Texas becomes first state to surpass 1 million COVID-19 cases

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Former Dallas Mavericks star Dirk Nowitzki wears a mask to prevent the spread of COVID-19 as he helps other volunteers distribute food aid to the public during a North Texas Food Bank drive-thru event in Dallas in October. (AP Photo/LM Otero)

AUSTIN, Texas (AP) — Texas health officials say new cases of the coronavirus that causes COVID-19 have hit a new peak. According to the Johns Hopkins website, the state recorded 1,010,364 cases early Wednesday with 19,337 deaths since the pandemic began in early March.

Texas recorded 10,865 coronavirus cases on Tuesday, setting a new daily record that surpassed by 74 cases an old mark set July 15, state officials said.

According to state figures on Tuesday, an estimated 132,146 cases are active, the most since Aug. 17, and 6,170 COVID-19 cases are hospitalized, the most since Aug. 18.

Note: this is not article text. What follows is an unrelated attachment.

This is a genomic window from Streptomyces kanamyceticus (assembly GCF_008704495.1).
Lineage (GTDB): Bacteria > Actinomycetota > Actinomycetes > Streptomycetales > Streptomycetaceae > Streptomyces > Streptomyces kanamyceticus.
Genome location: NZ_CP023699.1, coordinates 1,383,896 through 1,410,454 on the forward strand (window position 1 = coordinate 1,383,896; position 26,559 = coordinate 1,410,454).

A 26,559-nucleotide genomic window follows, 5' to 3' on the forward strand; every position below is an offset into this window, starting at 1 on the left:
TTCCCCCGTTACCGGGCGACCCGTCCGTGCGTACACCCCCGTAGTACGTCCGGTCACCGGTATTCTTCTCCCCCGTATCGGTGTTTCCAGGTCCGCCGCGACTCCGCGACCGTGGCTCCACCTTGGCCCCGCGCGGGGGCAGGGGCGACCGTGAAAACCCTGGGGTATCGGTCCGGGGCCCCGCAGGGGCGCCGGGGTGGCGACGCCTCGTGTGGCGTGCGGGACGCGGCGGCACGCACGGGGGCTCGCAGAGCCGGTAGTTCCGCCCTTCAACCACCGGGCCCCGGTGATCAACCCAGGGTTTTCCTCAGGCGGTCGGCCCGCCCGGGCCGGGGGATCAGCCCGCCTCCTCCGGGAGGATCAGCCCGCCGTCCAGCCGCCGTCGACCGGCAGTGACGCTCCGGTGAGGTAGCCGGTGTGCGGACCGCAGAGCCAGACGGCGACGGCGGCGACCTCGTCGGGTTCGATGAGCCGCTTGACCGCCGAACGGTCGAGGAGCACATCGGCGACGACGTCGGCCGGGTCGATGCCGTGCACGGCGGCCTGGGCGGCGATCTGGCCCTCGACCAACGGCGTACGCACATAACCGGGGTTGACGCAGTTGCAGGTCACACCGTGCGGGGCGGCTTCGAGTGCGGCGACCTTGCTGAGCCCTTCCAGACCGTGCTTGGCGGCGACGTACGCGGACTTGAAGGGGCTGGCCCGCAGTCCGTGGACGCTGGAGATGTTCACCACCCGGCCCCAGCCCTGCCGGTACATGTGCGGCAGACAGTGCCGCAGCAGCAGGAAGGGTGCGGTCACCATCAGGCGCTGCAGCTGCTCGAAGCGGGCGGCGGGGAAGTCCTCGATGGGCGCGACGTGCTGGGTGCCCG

The true number of infections is likely higher because many people haven’t been tested, and studies suggest people can be infected and not feel sick.

There were 94 new deaths Tuesday, according to the Texas Department of State Health Services.

Meanwhile, cases of the coronavirus that causes COVID-19 are surging in the Laredo area as the borderlands remained a COVID-19 hotbed Tuesday, health officials said.

Laredo health officials reported 331 new cases Tuesday of the coronavirus, the most since the Aug. 10 peak of 374 cases. That brought the area’s case count for the pandemic since the beginning of March to 16,558. Of those, 934 cases are active, the most in two months, and 73 require hospitalization. One new death was reported Tuesday, bringing the city’s COVID-19 death toll to 367.

The surge comes as El Paso, another border city, grapples with a recent tsunami of cases. Another 1,292 cases were reported in El Paso County on Tuesday, bringing its pandemic count to 65,651 with 27,895 cases now active and 1,076 requiring hospitalization. Nine new deaths brought the county’s COVID-19 death toll to 682.

The higher counts come amid intensive testing in both places and statewide.

For most people, the coronavirus causes mild or moderate symptoms, such as fever and a cough that clear up in two to three weeks. For some, especially older adults and people with existing health problems, it can cause more severe illness, including pneumonia and death.

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